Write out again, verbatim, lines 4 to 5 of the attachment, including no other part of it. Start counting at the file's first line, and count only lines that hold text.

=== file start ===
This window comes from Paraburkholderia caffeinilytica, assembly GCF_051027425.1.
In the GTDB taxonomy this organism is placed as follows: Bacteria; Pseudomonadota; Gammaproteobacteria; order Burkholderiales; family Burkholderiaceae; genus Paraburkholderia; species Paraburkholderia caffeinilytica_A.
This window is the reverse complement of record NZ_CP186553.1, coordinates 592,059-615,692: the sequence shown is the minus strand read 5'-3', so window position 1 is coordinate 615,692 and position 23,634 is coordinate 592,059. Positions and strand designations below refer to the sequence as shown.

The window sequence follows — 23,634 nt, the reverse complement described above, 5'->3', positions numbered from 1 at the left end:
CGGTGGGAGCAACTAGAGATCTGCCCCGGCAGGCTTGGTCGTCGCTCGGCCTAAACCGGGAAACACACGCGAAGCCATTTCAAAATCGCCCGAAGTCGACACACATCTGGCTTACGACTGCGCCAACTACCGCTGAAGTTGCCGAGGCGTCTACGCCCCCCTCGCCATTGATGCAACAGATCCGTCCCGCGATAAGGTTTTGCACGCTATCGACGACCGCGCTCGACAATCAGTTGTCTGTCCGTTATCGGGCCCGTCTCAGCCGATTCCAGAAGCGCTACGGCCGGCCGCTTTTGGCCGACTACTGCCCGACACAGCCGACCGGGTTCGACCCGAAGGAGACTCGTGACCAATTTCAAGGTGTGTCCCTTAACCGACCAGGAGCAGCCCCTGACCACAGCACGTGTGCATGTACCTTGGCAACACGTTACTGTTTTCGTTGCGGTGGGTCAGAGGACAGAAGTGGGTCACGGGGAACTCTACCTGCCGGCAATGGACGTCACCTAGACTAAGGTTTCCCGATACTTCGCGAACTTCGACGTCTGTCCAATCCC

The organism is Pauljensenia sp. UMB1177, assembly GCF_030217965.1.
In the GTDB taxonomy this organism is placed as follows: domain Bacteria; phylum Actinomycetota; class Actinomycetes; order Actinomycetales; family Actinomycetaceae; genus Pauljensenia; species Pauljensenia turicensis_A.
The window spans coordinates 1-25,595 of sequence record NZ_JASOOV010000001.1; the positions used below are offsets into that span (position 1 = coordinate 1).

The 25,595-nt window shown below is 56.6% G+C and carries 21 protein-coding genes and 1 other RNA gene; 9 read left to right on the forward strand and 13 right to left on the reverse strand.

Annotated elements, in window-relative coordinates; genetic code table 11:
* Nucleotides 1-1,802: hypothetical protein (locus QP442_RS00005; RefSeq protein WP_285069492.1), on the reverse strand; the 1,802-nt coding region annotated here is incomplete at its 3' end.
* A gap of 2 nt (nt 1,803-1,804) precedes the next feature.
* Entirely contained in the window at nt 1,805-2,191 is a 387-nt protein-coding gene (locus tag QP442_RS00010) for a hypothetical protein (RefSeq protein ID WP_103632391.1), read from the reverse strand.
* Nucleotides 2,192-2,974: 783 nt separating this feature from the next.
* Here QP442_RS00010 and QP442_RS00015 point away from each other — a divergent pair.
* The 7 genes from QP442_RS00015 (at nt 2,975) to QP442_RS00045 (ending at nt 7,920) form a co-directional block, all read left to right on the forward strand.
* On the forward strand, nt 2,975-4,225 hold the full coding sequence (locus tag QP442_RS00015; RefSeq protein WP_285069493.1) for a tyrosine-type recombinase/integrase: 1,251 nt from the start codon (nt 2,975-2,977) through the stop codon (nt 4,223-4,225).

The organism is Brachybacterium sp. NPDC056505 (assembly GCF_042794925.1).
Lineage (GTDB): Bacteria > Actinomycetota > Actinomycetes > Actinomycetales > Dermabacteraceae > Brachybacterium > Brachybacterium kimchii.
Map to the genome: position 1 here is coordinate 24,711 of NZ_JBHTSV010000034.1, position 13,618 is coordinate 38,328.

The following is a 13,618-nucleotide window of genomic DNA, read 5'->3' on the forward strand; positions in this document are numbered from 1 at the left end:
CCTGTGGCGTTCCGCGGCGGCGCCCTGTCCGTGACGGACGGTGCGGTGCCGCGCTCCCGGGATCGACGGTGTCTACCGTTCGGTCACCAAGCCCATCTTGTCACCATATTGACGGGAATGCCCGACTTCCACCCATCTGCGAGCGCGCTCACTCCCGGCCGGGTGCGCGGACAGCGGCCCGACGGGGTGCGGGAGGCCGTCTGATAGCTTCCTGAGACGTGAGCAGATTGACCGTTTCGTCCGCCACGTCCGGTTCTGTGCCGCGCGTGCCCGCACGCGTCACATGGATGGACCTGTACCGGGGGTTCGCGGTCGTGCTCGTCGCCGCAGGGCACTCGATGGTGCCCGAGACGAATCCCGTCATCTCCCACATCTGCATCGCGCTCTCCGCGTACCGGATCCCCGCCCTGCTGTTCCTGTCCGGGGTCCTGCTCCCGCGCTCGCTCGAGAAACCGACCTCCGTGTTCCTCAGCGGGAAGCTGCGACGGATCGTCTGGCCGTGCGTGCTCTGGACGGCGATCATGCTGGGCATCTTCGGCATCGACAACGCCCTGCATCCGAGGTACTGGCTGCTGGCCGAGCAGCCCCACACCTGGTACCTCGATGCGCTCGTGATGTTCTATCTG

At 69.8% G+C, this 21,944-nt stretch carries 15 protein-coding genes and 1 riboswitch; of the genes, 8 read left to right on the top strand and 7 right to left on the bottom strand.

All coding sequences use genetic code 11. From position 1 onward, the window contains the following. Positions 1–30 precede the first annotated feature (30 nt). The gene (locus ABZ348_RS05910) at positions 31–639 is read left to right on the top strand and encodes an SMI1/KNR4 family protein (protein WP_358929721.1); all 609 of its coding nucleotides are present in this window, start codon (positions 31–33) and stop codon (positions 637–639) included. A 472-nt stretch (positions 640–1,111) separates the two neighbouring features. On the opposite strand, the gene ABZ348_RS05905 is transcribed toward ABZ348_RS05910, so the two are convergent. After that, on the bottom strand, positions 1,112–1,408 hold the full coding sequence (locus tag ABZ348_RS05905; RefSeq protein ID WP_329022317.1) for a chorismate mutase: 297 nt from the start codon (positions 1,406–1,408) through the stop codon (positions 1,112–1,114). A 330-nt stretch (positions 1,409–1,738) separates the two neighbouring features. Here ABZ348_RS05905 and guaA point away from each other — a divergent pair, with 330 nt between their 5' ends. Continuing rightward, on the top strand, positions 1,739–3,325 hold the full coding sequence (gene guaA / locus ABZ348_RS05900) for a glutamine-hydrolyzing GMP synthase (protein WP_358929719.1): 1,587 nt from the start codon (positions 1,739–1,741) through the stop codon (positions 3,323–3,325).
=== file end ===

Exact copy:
The window sequence follows — 23,634 nt, the reverse complement described above, 5'->3', positions numbered from 1 at the left end:
CGGTGGGAGCAACTAGAGATCTGCCCCGGCAGGCTTGGTCGTCGCTCGGCCTAAACCGGGAAACACACGCGAAGCCATTTCAAAATCGCCCGAAGTCGACACACATCTGGCTTACGACTGCGCCAACTACCGCTGAAGTTGCCGAGGCGTCTACGCCCCCCTCGCCATTGATGCAACAGATCCGTCCCGCGATAAGGTTTTGCACGCTATCGACGACCGCGCTCGACAATCAGTTGTCTGTCCGTTATCGGGCCCGTCTCAGCCGATTCCAGAAGCGCTACGGCCGGCCGCTTTTGGCCGACTACTGCCCGACACAGCCGACCGGGTTCGACCCGAAGGAGACTCGTGACCAATTTCAAGGTGTGTCCCTTAACCGACCAGGAGCAGCCCCTGACCACAGCACGTGTGCATGTACCTTGGCAACACGTTACTGTTTTCGTTGCGGTGGGTCAGAGGACAGAAGTGGGTCACGGGGAACTCTACCTGCCGGCAATGGACGTCACCTAGACTAAGGTTTCCCGATACTTCGCGAACTTCGACGTCTGTCCAATCCC